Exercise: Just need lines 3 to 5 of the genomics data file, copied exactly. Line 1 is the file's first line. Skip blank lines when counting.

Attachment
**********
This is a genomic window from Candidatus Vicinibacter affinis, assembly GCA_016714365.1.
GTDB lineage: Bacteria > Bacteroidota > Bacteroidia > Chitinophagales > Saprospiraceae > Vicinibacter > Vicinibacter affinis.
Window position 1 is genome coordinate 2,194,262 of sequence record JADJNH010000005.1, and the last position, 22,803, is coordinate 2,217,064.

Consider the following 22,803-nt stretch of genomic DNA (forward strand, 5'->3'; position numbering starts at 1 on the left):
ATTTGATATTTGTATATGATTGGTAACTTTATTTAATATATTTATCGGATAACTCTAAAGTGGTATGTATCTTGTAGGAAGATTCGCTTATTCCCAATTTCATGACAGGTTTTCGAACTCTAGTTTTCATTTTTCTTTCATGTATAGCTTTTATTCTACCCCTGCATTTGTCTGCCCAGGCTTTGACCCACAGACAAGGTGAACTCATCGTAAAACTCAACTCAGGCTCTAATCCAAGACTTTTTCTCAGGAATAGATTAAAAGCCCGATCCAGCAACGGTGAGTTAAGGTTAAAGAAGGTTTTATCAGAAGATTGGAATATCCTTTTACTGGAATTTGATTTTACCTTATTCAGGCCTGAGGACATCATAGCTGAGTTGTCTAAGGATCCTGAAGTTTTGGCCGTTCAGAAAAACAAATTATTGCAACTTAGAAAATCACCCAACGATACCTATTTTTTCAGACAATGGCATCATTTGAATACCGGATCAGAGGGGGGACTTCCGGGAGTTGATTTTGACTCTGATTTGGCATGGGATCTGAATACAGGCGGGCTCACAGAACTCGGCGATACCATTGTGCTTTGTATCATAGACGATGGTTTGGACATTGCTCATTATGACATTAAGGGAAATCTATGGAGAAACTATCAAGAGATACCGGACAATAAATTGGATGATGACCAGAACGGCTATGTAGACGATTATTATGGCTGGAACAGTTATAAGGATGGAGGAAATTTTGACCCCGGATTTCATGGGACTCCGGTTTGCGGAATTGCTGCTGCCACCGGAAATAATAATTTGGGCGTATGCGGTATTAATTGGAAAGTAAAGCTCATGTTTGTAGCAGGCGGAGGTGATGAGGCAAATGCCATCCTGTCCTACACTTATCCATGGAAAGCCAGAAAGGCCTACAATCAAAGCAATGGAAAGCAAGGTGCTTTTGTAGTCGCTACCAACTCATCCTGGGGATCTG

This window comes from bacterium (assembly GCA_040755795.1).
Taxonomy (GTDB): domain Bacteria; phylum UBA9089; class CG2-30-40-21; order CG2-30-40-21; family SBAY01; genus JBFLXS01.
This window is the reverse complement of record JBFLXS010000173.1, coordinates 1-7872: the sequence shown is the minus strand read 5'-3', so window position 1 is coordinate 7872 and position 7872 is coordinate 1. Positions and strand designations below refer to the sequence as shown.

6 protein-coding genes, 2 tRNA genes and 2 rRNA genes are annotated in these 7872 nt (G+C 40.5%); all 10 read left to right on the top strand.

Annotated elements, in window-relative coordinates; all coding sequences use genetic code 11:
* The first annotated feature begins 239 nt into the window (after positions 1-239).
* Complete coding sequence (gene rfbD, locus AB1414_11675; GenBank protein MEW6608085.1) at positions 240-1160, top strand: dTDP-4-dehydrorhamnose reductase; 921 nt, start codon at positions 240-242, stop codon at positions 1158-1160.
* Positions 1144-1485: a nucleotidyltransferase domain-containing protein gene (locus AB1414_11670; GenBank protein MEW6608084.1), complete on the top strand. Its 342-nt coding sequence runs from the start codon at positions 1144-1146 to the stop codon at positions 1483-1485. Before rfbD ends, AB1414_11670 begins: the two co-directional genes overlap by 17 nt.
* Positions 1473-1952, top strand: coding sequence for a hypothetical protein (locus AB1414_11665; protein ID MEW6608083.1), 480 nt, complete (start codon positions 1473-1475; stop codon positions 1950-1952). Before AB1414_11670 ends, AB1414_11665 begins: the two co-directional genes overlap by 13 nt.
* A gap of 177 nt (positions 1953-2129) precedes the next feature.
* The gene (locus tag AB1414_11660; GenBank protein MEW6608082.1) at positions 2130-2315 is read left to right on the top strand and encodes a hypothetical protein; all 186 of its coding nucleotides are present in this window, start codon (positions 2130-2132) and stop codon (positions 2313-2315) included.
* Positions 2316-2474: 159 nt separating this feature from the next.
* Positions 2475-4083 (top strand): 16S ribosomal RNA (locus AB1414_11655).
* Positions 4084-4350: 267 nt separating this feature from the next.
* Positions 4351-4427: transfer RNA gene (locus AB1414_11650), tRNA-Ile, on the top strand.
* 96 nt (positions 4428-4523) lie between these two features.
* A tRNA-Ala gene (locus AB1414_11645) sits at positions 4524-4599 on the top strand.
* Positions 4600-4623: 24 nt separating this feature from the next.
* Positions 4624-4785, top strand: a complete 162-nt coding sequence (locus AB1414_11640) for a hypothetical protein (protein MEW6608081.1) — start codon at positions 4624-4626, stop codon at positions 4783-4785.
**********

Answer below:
Window position 1 is genome coordinate 2,194,262 of sequence record JADJNH010000005.1, and the last position, 22,803, is coordinate 2,217,064.

Consider the following 22,803-nt stretch of genomic DNA (forward strand, 5'->3'; position numbering starts at 1 on the left):
ATTTGATATTTGTATATGATTGGTAACTTTATTTAATATATTTATCGGATAACTCTAAAGTGGTATGTATCTTGTAGGAAGATTCGCTTATTCCCAATTTCATGACAGGTTTTCGAACTCTAGTTTTCATTTTTCTTTCATGTATAGCTTTTATTCTACCCCTGCATTTGTCTGCCCAGGCTTTGACCCACAGACAAGGTGAACTCATCGTAAAACTCAACTCAGGCTCTAATCCAAGACTTTTTCTCAGGAATAGATTAAAAGCCCGATCCAGCAACGGTGAGTTAAGGTTAAAGAAGGTTTTATCAGAAGATTGGAATATCCTTTTACTGGAATTTGATTTTACCTTATTCAGGCCTGAGGACATCATAGCTGAGTTGTCTAAGGATCCTGAAGTTTTGGCCGTTCAGAAAAACAAATTATTGCAACTTAGAAAATCACCCAACGATACCTATTTTTTCAGACAATGGCATCATTTGAATACCGGATCAGAGGGGGGACTTCCGGGAGTTGATTTTGACTCTGATTTGGCATGGGATCTGAATACAGGCGGGCTCACAGAACTCGGCGATACCATTGTGCTTTGTATCATAGACGATGGTTTGGACATTGCTCATTATGACATTAAGGGAAATCTATGGAGAAACTATCAAGAGATACCGGACAATAAATTGGATGATGACCAGAACGGCTATGTAGACGATTATTATGGCTGGAACAGTTATAAGGATGGAGGAAATTTTGACCCCGGATTTCATGGGACTCCGGTTTGCGGAATTGCTGCTGCCACCGGAAATAATAATTTGGGCGTATGCGGTATTAATTGGAAAGTAAAGCTCATGTTTGTAGCAGGCGGAGGTGATGAGGCAAATGCCATCCTGTCCTACACTTATCCATGGAAAGCCAGAAAGGCCTACAATCAAAGCAATGGAAAGCAAGGTGCTTTTGTAGTCGCTACCAACTCATCCTGGGGATCTG